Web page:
US Army Gen. Odierno Retires amid Controversy over Iraq Remarks

Fall in line with the liars in the White House or get purged like this respected General. It remains to be seen how long Brig. Gen. Wilson Shoffner will last given his statement regarding ISIS gaining ground. All branches are being purged of those who hold the line against the Obama administration, or are Christian.

 

Army Gen. Ray Odierno retires as the 38th Chief of Staff in a ceremony Aug. 14, 2015 at Joint Base Myer-Henderson Hall, in Arlington, Virginia. (Photo by Spc. Cody Torkelson)

 

U.S. Army Chief of Staff Gen. Ray Odierno headed into retirement Friday amid controversy over his recent remarks on Iraq that were challenged by the Baghdad government, the State Department and now U.S. Central Command.

When asked if CentCom agreed with Odierno’s assessment that the campaign against Islamic militants in Iraq was essentially at a “stalemate,” Air Force Col. Pat Ryder, the chief spokesman for the command, said Friday, “No, I don’t agree with that.” Continue reading

Ousted Egyptian president Morsi sentenced to death

A Cairo court Saturday sentenced former Egyptian President Mohamed Morsi to death after his conviction in a 2011 jailbreak. Sentenced with him were 120 other defendants including  Muslim Brotherhood leader, Mohamed Badie, a former parliament speaker, Mohamed Saad El-Katatny and, in absentia, treasurer Khairat el-Shater and the radical TV preacher Yusouf Qaradawi, who is based in Qatar. Continue reading

GCC oil fields and military bases threatened by the Islamic State

Saudi Arabia is facing today growing security threats amid fears that the same terrorism it established in neighboring countries, such as Iraq and Syria, will expand to reach its own territories, especially since the “Islamic State” organization has learned many lessons from the past experiences of its predecessor, al-Qaeda, with the Saudi regime.

New York – The Gulf governments seem worried these days. None of them had imagined, a few months ago, that individuals entrusted with security, people’s lives, oil fields and weapons would eventually pose the main threat to all these valuables.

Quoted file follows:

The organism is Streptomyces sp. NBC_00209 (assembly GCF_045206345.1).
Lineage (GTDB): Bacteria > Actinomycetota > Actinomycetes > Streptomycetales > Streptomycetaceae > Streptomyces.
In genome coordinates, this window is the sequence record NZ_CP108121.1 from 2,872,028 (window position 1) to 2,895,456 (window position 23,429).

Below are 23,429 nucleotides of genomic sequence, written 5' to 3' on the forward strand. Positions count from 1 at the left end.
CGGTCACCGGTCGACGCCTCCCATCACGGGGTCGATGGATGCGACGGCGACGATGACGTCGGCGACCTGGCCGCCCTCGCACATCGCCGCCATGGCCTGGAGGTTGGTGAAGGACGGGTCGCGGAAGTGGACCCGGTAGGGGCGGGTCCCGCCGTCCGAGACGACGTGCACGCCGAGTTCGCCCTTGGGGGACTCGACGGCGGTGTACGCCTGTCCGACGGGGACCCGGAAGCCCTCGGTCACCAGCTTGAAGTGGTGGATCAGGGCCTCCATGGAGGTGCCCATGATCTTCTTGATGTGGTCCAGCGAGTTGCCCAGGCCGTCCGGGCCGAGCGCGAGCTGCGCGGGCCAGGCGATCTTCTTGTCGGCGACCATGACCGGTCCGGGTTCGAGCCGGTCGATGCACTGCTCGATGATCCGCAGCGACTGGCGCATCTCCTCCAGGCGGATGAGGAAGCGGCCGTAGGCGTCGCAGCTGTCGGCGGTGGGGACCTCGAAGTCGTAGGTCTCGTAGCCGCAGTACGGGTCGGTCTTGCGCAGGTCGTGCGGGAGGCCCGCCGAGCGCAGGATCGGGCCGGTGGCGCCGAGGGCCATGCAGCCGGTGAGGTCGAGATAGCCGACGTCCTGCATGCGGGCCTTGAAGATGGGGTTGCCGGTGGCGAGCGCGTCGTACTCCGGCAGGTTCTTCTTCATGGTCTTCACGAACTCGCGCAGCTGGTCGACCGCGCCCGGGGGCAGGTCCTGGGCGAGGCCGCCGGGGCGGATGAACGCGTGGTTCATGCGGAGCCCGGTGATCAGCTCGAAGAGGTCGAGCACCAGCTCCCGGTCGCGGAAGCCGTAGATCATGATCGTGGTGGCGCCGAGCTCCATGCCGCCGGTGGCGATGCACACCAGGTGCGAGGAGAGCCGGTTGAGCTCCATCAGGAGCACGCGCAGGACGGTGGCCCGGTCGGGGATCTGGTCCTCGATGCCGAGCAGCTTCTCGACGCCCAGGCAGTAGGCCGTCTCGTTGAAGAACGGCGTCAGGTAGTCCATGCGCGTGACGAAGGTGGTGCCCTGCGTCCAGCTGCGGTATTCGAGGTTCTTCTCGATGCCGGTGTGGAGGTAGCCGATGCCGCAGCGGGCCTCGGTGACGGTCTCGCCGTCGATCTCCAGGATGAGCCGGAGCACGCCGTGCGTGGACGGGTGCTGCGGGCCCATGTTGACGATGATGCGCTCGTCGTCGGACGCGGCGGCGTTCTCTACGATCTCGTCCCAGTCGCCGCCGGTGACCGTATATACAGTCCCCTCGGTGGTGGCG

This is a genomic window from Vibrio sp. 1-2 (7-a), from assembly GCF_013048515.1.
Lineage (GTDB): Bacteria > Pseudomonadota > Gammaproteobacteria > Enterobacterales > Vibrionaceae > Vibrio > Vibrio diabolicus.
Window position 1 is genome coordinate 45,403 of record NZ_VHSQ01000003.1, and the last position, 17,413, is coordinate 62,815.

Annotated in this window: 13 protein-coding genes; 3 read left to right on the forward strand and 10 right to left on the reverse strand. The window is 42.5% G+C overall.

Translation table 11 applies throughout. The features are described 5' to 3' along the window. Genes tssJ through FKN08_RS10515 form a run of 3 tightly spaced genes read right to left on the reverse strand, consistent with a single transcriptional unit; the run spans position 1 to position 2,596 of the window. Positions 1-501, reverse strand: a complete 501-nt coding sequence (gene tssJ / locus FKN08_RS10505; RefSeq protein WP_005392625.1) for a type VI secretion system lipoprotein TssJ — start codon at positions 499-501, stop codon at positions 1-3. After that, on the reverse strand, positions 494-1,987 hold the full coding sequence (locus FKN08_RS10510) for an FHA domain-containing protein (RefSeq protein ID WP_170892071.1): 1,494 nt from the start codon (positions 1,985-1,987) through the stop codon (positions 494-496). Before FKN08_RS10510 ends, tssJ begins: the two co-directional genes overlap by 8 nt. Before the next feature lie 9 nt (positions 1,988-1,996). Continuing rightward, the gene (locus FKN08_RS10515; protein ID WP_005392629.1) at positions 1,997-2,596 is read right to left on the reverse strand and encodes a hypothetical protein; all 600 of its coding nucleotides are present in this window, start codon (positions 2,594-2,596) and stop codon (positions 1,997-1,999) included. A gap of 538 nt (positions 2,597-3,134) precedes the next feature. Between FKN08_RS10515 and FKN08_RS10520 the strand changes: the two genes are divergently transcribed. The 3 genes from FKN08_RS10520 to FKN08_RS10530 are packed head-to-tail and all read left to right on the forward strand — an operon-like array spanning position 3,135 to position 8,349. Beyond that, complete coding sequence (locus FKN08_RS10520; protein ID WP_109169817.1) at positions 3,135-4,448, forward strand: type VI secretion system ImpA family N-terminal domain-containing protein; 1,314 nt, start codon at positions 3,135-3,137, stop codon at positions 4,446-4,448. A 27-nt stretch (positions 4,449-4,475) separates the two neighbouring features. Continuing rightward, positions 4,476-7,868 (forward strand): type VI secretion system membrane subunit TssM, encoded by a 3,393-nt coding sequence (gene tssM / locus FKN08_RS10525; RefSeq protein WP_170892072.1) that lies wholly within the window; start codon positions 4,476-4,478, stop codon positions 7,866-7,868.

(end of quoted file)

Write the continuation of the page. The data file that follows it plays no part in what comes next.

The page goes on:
Times have changed, so did the rules of the game. The new “caliph”, Abu Bakr al-Baghdadi, supported by countries of the Gulf that have provided him with money and arms, will not wait before striking. Al-Baghdadi may even resort to a preemptive war, this time launched from inside, not from across the borders. Continue reading

Iraq Military Out of Hellfire Missiles in Battle Against ISIS

(BAGHDAD, Iraq) — The Iraqi military ran out of Hellfire missiles six days ago, and though the U.S. is rushing more missiles into the country, Iraq has only two modified Cessna aircraft to launch them in their battle against the radical Islamic militia ISIS.

ISIS has damaged 28 tanks and shot down three helicopters, a significant percentage of the government force, and the militia killed an entire Iraqi Security Force brigade in the last couple of days at the border with Syria, which ISIS now controls.

The losses have left the Iraqi military with no offensive capability, and no real air force. Continue reading

“Security Arc” forms amidst Mideast terror


Many observers are correct in noting that the Middle East is undergoing yet another seismic shift – that the Russian-brokered destruction of Syria’s chemical weapons arsenal, a US-Iranian rapprochement, the diminished strategic value of Saudi Arabia and Israel, and a US withdrawal from Afghanistan will all contribute to changing regional dynamics considerably.

But what is this new direction? Where will it come from, who will lead it, what will define it? Continue reading

Hannity: US-Syria situation could start ‘the next World War’ [AUDIO]

Conservative talker Sean Hannity said he sees the impending U.S. conflict in Syria as something that could potentially boil over into something much larger than just isolated action to prevent the Syrian government’s use of chemical weapons — a World War. Continue reading

Iranian Endgame: Part II — The Saudi Dimension

Western powers have entered into a tense endgame with Iran over its nuclear ambitions. In the second part of this new report from the Globalist Reseach Center, energy expert Matthew Hulbert explores the critical role the China-Saudi relationship might play in its resolution.

The sanctions strategy that Western nations is enacting against Iran’s oil weath depends on more than just those Western nations. The interest (and actions) of the Gulf states and Asian nations also matters critically. Only East-West cohesion can seriously undermine Iran’s hydrocarbon economy. But getting the Saudis to wield such a brutal oil weapon to shoot down Persian nuclear plans will not be quick or easy given the stakes involved.

The al Saud are well aware of the other (more credible) hedges Iran has up its sleeve (beyond cutting off oil flows through the Strait of Hormuz). At the top of the list is stirring Shia schisms in Iraq, Bahrain, Syria, Lebanon and in Saudi Arabia itself.

The “Arab Awakening” is still sufficiently fresh in the minds of Gulf region leaders to set them on edge. Iran has dropped hints that it could have played much tougher with Riyadh over its intervention in Bahrain.

Full article: Iranian Endgame: Part II — The Saudi Dimension (The Globalist)

See also: Iranian Endgame: Part I — Sanctions and Asia (The Globalist)